If I continue to roam around the task of writing this story, the intensity of irritation will escalate, my neck and shoulders will not loosen, my walk will be feigned, my smile forced, my heart longing for padding, my ego striving for recognition in the wrong places, and my soul roaming the hallways at 3:00 in the morning. I read a quote the other day on some website, to paraphrase: When I’m writing I know I can’t do anything else. The theme of the week is to bring back LouLou, a clownish, spirited, curious, joy seeker.

RANDOMLY ON THE MOON

I am not a poet just a roll out of thoughts one night.


Her destiny arrived just past midnight

Next to a burning red candle

The wholeness of empty by her side

Insight living inside

Does not lay blame or cause pain

A spoonful of teenage reminiscence

I want to be alone

The foreshadowing future looms

In the twilight of a waxing gibbous moon.

ALMOST AUTUMN AWE IN UPSTATE NEW YORK


Let this not be a scorched with boredom bla bla piece of writing as all the elements are with me this Sunday. No one is mowing their lawn, the sky is a metal grey shield against sunlight, a light freckly kind of rain falls outside, and Bill Evans and Jim Hall’s sublime mix plays into my pulse.

In upstate New York, an overwhelming enthusiasm erupts for pumpkins, apples, and cider doughnuts. Advertisements appear in my Saratoga news feed of festivals at the local farms, homemade apple cider, witches and hayrides, pick your own pumpkins, and doughnut-eating contests.

Instead of smirking at this unfamiliar custom, I took a ride out to Lakeside Farms Cider Mill to riddle my sensibilities and get into the autumn groove. It’s a short distance away but, after you make the third turn off the main road, the gladiator trees blushing with yellow and gold formed a canopy over my convertible. It reminded me of an amusement park ride. My mood melted with the colors and as I pulled into the driveway of Lakeside, packed as if the Rolling Stones were going to perform my internal stick shift went into submission. I’m guessing the farm sits on several acres, and on one side is a field of grass, with pathways to walk, and then as I moved closer to a small brown barn, I noticed a witch outfitted for the children standing with her pitchfork.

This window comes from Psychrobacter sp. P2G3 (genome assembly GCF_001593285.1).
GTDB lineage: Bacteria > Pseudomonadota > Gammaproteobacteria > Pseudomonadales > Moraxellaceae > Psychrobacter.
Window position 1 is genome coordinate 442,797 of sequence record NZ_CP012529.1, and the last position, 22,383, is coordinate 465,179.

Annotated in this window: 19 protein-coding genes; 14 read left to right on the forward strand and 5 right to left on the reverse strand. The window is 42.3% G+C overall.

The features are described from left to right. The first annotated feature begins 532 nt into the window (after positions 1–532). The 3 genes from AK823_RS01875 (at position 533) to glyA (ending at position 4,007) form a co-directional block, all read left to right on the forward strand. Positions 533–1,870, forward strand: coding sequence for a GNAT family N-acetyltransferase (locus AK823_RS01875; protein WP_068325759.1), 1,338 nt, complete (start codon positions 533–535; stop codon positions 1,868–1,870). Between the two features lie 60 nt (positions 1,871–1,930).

Shoppers with carts passed filled with pumpkins and apples, and as I looked for a shopping cart, a woman noticed my puzzled expression. “You lookin’ for a cart?”

“Yes, where do I find one?”

“There’s an empty one behind you.” I felt dumb as gum and thanked her. Then I had the choice of going into the open farmhouse where a display of a dozen diverse kinds of apples stacked in crates, farm-fresh vegetables, pumpkins of all sizes, and an assortment of Apple Brown Betty mixes neatly placed on shelves next to jars of honey, preserves, syrup, and pancake mixes.

It is now a full-blown bumper car amusement ride as carts are pushed by shoppers unaware of colliding with other carts. Children are jumping up and down, and screeching with sugar craving desire.  I cannot decide which aisle to choose. First, an eggplant that wasn’t the size of a dinner platter, then a few green chilis, and sexy plump tomatoes. I could have chosen a dozen more items. Since I am single, my lesson has been learned not to overbuy only to throw it away.

Apples were tied in bags, a dozen the smallest amount, so I chose one bag of Cortland amongst the other twenty-five kinds of apples! Macintosh, Macoun, Gala, Empire, Jonagold, Honey Crisp, Red Delicious, etc.

I knew I was in the jive when I bought a two-pound sack of Buttermilk pancake mix, a jar of Vermont Syrup, and a jug of Apple Cider. At the counter, in line with half a dozen others, the clerk whom I’m sure was part of the family greeted me.

“How are you today?” He said this as if he was on stage speaking loud enough for an auditorium of guests.

    “I’m doing very well, and you?” I don’t usually project an openly loving tone but he sort of earned my delight.  With all that I bought, the bill was twenty-eight dollars. I used to spend that at Sprouts in Los Angeles for half the items.

Next, the bakery for those tantalizing apple cider doughnuts. Now I go indoors to a converted barn where they serve food and more grocery items. Another reason for this jaunt was to pick up a dozen doughnuts for the seven firemen who answered my call this week when my basement began to flood. We had so much rain my sump pumps gave up, and the water was just about to fill the hot water heaters in the pit. After they hosed out all the water, we chatted outdoors. Someone mentioned breakfast time. I chimed in,

     “Let me guess, cider doughnut!” A round of laughter and oh yes, they all love them. They would not take any money and so I thought I’d buy them what they love.

The sandwich line was twenty groups long. I squeezed in next to the bakery and was called on right away.

    “What can we get for you today?” Another gleeful greeting from a woman who looked like she grew up next to the oven. I looked at the selection of pastries oozing with sugar, cream, icing the works.

“A dozen cider doughnut in a box please-it’s a gift.”

“What kind? Sugar glazed, cinnamon, plain, chocolate covered…”

“Sugar glazed pleased. And six cinnamons in a bag.”

With a cart loaded up, I suddenly realized I would have to wheel it all the way to my car over puddles, chipped brick, and steps. Instead, I used my less-than sturdy arms. As I walked along leaning slightly to the right (my left arm hasn’t behaved since I fell on the stairs) my LA persona surrendered to old-fashioned, no dieting, family-friendly shopping at Lakeside.

As soon as I entered my kitchen, I dug into the bag of doughnuts, poured a cup of coffee, and dunked.